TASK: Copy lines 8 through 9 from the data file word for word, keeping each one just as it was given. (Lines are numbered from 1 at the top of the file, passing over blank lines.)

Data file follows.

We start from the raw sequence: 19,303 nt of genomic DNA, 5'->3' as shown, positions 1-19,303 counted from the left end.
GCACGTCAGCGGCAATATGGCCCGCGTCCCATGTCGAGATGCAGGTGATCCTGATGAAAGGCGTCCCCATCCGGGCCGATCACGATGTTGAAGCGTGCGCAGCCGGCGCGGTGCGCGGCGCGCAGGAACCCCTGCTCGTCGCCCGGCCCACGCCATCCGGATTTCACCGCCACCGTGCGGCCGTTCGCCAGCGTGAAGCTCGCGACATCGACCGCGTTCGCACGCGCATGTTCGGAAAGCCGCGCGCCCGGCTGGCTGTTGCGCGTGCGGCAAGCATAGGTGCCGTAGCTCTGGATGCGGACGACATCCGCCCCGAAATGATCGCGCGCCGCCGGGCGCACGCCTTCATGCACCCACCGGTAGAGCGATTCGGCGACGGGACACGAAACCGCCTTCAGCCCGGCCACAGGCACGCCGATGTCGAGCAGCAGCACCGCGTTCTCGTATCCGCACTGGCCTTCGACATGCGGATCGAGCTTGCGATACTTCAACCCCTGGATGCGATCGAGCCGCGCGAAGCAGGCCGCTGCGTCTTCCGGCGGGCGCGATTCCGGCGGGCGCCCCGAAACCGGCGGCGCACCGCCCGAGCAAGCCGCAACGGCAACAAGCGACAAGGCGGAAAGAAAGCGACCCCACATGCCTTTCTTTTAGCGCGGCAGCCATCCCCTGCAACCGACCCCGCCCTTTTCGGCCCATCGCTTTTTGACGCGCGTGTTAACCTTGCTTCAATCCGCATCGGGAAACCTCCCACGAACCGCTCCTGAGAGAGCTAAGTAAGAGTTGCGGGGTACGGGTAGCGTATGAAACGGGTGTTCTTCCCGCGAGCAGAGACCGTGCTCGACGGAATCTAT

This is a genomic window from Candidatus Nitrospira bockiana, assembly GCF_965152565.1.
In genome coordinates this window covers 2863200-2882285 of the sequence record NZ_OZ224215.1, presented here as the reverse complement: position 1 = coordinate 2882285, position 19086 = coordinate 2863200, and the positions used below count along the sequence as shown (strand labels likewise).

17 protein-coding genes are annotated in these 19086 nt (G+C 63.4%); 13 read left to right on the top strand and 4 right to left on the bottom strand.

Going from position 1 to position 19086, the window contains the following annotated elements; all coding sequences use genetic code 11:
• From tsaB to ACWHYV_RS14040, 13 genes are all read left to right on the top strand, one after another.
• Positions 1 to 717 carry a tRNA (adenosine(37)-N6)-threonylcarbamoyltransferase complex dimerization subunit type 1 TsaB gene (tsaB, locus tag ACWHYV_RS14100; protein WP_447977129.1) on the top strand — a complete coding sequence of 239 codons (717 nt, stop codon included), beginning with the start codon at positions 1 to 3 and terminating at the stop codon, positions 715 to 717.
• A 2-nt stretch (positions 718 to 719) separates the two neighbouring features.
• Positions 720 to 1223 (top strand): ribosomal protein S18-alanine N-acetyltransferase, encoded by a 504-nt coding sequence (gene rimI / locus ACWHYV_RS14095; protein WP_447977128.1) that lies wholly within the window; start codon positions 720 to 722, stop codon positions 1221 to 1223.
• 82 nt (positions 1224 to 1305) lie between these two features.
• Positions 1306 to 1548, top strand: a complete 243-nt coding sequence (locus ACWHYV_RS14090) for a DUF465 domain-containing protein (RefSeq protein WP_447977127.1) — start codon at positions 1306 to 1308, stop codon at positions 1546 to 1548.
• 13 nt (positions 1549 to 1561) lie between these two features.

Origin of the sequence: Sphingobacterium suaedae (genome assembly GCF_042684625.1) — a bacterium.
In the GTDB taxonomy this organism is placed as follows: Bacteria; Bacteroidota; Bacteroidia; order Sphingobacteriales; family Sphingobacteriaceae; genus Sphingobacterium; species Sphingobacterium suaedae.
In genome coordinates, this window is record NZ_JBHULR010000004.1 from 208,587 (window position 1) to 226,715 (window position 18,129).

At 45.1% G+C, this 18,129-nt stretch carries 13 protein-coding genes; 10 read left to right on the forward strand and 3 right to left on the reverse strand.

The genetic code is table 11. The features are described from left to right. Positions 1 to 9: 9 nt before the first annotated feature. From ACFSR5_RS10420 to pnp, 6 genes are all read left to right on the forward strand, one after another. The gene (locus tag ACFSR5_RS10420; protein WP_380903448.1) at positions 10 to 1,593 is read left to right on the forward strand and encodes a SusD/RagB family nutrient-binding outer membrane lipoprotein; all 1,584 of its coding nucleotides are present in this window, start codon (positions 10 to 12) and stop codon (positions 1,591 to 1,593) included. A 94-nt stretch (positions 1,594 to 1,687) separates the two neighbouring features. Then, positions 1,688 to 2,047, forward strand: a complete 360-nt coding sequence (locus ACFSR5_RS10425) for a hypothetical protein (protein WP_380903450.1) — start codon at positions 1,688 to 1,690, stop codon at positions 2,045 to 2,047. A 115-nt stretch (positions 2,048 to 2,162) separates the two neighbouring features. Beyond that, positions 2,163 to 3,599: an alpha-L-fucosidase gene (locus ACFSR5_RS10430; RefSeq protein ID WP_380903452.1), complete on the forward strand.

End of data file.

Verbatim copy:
• Positions 1 to 717 carry a tRNA (adenosine(37)-N6)-threonylcarbamoyltransferase complex dimerization subunit type 1 TsaB gene (tsaB, locus tag ACWHYV_RS14100; protein WP_447977129.1) on the top strand — a complete coding sequence of 239 codons (717 nt, stop codon included), beginning with the start codon at positions 1 to 3 and terminating at the stop codon, positions 715 to 717.
• A 2-nt stretch (positions 718 to 719) separates the two neighbouring features.